Back To The Briarpatch: An Argument In Favor Of Constitutional Meta-Analysis In State Action Determinations, Ronald J. Krotoszynski Jr. Nov 1995

Back To The Briarpatch: An Argument In Favor Of Constitutional Meta-Analysis In State Action Determinations, Ronald J. Krotoszynski Jr.

Michigan Law Review

Brer Rabbit, after claiming repeatedly that he would prefer almost anything to being thrown into the briarpatch, expressed glee once tossed there. In fact, Brer Rabbit wanted to be in the briarpatch because, like most rabbits, he could navigate the briarpatch with relative ease: the briarpatch was home.

Over the course of a century, the Supreme Court has developed a great degree of familiarity with the state action doctrine, a doctrinal briar patch. Like Brer Rabbit, the Court has disclaimed repeatedly any interest in being there.

In this article, I argue that the existing tests for establishing the presence of ...


A Theory Of Compulsory Process Clause Discovery Rights, Jean Montoya Jul 1995

A Theory Of Compulsory Process Clause Discovery Rights, Jean Montoya

Indiana Law Journal

No abstract provided.


Thirteen Easy Pieces, Frank I. Michelman May 1995

Thirteen Easy Pieces, Frank I. Michelman

Michigan Law Review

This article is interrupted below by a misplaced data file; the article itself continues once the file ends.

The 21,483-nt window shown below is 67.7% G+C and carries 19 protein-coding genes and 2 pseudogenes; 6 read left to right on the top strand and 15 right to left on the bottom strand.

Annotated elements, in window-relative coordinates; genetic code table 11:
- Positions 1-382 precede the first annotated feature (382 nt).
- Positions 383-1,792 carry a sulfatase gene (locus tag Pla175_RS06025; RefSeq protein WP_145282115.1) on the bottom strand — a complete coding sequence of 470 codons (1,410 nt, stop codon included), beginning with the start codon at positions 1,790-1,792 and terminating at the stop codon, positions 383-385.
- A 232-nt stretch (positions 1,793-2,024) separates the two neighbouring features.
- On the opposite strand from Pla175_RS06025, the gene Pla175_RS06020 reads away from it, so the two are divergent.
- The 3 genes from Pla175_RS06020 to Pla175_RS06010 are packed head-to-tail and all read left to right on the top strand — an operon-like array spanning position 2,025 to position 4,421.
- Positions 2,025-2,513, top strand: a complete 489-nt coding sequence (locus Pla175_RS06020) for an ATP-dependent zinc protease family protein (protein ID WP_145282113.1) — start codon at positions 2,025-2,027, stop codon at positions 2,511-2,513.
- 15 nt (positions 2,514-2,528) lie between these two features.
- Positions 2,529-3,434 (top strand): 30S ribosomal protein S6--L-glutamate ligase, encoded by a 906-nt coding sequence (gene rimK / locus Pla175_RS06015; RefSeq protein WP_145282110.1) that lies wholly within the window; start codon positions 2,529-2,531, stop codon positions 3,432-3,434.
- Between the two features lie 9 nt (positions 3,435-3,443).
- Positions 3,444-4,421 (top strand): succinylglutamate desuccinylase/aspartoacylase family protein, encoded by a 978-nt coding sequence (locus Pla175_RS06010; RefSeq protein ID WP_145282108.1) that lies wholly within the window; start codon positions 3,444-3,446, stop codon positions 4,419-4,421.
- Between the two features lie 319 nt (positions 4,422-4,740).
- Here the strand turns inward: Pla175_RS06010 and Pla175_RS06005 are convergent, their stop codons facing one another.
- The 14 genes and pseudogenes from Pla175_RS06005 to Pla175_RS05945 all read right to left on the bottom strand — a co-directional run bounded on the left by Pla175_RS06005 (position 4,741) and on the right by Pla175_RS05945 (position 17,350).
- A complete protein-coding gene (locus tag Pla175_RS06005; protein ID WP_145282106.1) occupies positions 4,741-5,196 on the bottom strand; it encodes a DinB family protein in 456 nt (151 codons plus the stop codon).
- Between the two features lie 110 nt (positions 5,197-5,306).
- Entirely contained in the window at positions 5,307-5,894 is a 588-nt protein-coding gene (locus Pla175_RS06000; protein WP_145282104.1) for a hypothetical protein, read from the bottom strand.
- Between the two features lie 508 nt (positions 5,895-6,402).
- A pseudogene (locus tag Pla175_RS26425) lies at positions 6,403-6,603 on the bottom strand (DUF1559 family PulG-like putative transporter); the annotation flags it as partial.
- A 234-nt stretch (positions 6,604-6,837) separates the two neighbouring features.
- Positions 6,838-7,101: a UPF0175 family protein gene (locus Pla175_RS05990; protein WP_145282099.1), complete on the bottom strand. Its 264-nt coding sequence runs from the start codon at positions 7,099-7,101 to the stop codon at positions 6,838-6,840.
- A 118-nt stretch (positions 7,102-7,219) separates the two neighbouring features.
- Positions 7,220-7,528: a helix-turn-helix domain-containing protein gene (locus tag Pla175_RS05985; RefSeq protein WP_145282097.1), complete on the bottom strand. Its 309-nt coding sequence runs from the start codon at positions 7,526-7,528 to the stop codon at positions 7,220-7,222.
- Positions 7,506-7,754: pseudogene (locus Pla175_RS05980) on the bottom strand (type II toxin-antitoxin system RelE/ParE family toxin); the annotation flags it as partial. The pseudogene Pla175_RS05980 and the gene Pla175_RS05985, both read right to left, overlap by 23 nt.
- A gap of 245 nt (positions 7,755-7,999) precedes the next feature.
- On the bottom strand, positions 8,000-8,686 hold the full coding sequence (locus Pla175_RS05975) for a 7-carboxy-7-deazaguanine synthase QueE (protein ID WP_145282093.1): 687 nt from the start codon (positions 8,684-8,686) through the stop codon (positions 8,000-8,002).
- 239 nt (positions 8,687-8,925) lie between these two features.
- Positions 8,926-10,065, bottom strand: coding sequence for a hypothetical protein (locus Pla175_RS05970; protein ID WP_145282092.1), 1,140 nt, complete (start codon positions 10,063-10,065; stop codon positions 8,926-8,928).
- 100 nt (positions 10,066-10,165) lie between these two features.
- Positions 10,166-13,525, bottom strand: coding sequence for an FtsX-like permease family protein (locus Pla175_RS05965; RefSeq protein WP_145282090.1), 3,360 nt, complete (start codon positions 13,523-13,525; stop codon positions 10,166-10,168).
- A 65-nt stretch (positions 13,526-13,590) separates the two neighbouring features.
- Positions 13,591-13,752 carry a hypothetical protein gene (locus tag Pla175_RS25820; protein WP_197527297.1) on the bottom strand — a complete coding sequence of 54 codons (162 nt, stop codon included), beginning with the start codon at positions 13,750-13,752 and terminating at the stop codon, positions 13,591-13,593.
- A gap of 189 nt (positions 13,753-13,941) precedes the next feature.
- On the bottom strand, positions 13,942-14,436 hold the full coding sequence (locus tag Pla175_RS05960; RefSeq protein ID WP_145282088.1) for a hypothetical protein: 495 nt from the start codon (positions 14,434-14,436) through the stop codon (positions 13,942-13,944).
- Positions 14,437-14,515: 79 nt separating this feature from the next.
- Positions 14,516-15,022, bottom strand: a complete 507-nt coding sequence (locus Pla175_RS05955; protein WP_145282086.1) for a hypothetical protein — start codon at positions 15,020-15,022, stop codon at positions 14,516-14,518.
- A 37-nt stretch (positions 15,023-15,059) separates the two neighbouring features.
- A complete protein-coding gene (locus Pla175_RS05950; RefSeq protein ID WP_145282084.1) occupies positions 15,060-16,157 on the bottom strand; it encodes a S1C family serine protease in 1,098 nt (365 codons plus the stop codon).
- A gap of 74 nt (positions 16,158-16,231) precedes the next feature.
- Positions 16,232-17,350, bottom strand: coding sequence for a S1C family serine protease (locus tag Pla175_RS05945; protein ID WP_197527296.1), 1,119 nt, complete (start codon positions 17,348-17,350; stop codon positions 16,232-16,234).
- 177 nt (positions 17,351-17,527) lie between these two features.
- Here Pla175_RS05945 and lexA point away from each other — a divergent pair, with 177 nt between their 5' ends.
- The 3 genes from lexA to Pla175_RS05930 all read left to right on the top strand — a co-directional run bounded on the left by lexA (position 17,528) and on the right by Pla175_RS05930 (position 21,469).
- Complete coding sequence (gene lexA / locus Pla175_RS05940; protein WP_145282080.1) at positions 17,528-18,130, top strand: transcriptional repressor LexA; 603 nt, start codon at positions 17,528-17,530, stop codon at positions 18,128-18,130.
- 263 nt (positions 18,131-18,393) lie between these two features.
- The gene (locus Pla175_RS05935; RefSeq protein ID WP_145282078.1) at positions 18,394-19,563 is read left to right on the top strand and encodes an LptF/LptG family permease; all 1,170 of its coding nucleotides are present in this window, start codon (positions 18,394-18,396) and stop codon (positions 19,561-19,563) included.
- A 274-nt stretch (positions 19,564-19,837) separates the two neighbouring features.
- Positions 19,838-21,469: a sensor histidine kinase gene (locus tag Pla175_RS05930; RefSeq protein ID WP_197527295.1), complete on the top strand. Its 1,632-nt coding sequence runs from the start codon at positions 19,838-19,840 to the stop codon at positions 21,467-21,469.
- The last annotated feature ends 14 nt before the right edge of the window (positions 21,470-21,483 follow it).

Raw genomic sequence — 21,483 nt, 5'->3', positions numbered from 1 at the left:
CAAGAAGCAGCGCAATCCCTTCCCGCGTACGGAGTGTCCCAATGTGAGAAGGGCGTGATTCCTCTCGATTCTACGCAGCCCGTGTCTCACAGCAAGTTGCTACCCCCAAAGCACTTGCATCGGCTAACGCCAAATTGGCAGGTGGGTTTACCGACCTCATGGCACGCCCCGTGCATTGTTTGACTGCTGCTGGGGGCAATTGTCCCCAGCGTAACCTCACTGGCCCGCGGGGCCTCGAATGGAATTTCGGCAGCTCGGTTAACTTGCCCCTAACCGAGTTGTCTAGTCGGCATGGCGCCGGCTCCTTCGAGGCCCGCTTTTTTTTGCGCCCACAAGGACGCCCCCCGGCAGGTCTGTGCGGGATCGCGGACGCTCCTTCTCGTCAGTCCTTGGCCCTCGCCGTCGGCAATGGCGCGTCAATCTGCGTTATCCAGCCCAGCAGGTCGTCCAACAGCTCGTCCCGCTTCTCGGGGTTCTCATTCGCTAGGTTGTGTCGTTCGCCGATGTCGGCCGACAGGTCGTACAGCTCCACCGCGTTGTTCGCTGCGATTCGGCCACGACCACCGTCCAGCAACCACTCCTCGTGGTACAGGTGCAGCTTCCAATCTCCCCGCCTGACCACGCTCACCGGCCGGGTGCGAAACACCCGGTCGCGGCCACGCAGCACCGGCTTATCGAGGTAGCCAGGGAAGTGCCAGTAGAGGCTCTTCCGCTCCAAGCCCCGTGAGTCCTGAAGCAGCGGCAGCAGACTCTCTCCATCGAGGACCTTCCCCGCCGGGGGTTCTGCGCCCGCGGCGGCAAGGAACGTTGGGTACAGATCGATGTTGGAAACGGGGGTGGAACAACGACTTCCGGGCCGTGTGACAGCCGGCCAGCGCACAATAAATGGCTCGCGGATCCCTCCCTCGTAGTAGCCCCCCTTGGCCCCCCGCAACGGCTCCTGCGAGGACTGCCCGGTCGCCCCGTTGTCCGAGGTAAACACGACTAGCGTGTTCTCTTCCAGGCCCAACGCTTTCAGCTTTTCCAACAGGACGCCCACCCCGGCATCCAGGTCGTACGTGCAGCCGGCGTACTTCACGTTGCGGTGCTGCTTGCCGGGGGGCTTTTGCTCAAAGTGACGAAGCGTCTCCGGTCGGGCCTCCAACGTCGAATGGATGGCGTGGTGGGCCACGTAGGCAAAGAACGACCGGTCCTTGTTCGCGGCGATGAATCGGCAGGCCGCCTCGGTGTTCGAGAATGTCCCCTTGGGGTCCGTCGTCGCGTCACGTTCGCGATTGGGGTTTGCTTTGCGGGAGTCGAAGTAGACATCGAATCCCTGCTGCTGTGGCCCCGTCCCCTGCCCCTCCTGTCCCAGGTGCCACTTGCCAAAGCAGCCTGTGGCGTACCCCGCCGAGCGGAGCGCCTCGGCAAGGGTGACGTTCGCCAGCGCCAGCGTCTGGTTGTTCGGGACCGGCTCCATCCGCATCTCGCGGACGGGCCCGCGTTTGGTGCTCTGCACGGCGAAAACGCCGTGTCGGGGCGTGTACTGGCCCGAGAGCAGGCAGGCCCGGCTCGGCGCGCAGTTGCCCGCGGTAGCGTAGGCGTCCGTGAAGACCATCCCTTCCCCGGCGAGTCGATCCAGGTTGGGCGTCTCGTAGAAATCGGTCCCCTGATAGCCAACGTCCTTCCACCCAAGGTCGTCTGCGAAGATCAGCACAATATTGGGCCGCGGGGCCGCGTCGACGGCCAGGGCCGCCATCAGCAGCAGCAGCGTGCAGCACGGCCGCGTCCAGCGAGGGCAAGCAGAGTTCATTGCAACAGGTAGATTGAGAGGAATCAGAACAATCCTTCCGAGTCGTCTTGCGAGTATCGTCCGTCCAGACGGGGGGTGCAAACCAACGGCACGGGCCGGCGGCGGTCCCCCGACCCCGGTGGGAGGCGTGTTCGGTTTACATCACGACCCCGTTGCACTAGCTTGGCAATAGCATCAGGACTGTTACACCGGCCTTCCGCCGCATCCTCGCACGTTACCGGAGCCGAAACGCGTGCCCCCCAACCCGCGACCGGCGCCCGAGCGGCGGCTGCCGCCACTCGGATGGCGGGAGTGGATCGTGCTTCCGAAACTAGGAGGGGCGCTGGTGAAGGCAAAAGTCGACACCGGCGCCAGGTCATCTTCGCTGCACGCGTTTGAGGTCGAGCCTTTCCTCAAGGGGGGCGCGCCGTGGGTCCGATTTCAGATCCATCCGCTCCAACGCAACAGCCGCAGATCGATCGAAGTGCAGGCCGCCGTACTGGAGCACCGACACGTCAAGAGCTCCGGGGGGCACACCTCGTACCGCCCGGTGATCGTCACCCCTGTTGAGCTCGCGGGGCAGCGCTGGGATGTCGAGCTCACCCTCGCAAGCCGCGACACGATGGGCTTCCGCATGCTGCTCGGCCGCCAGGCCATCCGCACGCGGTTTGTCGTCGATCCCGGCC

A Review of Responding to Imperfection: The Theory and Practice of Constitutional Amendment by Sanford Levinson


Is Moral Relativism A Constitutional Command?, Steven G. Gey Apr 1995

Is Moral Relativism A Constitutional Command?, Steven G. Gey

Indiana Law Journal

No abstract provided.


In Search Of The Post-Positivist Jury, Mark Cammack Apr 1995

In Search Of The Post-Positivist Jury, Mark Cammack

Indiana Law Journal

No abstract provided.


Civil Service Appointments And Promotions Jan 1995

Civil Service Appointments And Promotions

Touro Law Review

No abstract provided.


The Constitution And The Subgroup Question, Martha Minow Jan 1995

The Constitution And The Subgroup Question, Martha Minow

Indiana Law Journal

Presented on Nov. 18, 1994, Indiana University School of Law-Bloomington as the 1994 Harris Lecture.


The Pale Impact Of Recent Case Law On The Ascendancy Of The Voting Rights Act, Frank N. Schellace Jan 1995

The Pale Impact Of Recent Case Law On The Ascendancy Of The Voting Rights Act, Frank N. Schellace

Touro Law Review

No abstract provided.